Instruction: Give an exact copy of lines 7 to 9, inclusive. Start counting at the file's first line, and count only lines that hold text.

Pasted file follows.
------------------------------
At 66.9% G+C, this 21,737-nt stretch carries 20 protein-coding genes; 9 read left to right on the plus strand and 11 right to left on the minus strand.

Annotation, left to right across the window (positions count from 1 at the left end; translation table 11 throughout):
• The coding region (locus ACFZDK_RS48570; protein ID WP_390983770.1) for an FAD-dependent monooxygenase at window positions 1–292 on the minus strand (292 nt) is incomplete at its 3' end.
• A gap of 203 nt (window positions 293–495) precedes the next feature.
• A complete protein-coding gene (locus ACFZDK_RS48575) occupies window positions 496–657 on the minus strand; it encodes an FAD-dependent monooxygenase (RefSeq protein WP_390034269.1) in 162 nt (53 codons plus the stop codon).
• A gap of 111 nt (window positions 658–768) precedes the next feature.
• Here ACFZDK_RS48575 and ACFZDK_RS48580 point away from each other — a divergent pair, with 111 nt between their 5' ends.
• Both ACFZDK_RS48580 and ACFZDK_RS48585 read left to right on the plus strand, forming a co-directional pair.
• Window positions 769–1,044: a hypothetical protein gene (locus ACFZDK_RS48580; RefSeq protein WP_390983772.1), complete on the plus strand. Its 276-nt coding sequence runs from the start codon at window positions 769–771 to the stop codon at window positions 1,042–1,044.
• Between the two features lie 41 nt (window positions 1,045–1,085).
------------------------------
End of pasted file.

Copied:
• Here ACFZDK_RS48575 and ACFZDK_RS48580 point away from each other — a divergent pair, with 111 nt between their 5' ends.
• Both ACFZDK_RS48580 and ACFZDK_RS48585 read left to right on the plus strand, forming a co-directional pair.
• Window positions 769–1,044: a hypothetical protein gene (locus ACFZDK_RS48580; RefSeq protein WP_390983772.1), complete on the plus strand. Its 276-nt coding sequence runs from the start codon at window positions 769–771 to the stop codon at window positions 1,042–1,044.